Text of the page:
Even light alcohol drinking could increase the risk of certain cancers including the lethal breast cancer, researchers reveal.

In a recent study conducted by scientists at the Harvard T. H. Chan School of Public Health and Brigham and Women’s Hospital, it shows that one drink a day for women and two drinks among men can boost the risk of breast, liver, colon, oral, and esophageal cancers, Time magazine reported.

Light to moderate drinking could also increase the risk of cancer on both men and women regardless if they smoke or not, Time added. However, the risk goes higher among men who smoke even if they quit the habit.

Study lead author Yin Cao, of School of Public Health, said “For men, especially those who ever smoked, they should limit alcohol to even below the recommended limit. And smoking and heavy alcohol consumption should be absolutely avoided to prevent cancer.”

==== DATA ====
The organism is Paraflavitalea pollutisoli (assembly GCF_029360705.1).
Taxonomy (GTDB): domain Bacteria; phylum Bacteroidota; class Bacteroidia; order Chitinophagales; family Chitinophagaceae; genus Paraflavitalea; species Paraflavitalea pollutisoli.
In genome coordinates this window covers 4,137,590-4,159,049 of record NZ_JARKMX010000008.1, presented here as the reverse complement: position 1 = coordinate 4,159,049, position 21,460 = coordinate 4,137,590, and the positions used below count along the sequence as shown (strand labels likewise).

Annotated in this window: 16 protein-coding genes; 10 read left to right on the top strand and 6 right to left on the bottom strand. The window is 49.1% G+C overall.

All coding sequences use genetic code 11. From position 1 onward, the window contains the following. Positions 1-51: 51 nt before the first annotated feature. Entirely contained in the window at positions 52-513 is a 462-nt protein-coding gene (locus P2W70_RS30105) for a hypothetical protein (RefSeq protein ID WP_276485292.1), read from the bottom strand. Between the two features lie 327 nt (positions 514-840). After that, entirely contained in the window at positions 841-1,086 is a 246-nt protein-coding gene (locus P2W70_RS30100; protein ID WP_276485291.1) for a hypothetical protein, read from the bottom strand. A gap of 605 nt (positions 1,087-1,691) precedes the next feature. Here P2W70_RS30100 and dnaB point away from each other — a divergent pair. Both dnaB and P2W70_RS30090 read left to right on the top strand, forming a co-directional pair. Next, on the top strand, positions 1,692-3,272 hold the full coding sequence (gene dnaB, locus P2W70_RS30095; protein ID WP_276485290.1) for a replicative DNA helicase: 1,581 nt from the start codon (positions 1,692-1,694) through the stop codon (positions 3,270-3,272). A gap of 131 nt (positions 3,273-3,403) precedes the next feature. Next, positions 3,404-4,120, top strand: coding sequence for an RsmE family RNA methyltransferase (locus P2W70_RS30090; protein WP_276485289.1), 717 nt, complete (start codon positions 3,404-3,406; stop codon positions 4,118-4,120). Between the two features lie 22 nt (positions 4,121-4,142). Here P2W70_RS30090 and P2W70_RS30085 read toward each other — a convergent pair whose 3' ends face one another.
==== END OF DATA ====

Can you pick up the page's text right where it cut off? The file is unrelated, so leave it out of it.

Researchers followed the health-related behavior of nearly 136,000 men and women for three decades. The subjects’ age, weight, ethnicity, family history, and lifestyle were also analyzed.

The researchers defined light to moderate drinking as up to 15g of alcohol per day for women and up to 30g alcohol a day for men, the International Business Times noted.

The study, which was published on the British Medical Journal, revealed that those who consumed more showed a greater risk of alcohol-related cancers.

Alcohol had been linked to some types of cancer in previous studies but those researches where focused on heavy drinking. This is the first time that researchers looked at the connection of cancer to light to moderate drinking.

Meanwhile, according to ABC Health and Wellbeing, the average Australian adult drinks about 10 liters of pure alcohol each year, which is a major factor of illnesses and early deaths in the population.

Australia’s National Health and Medical Research Council (NHMRC) laid down some recommendations for low-risk drinking levels for those who can’t resist alcohol. The recommendations include drinking of no more than two standard drinks (10 grams) per day for women and men.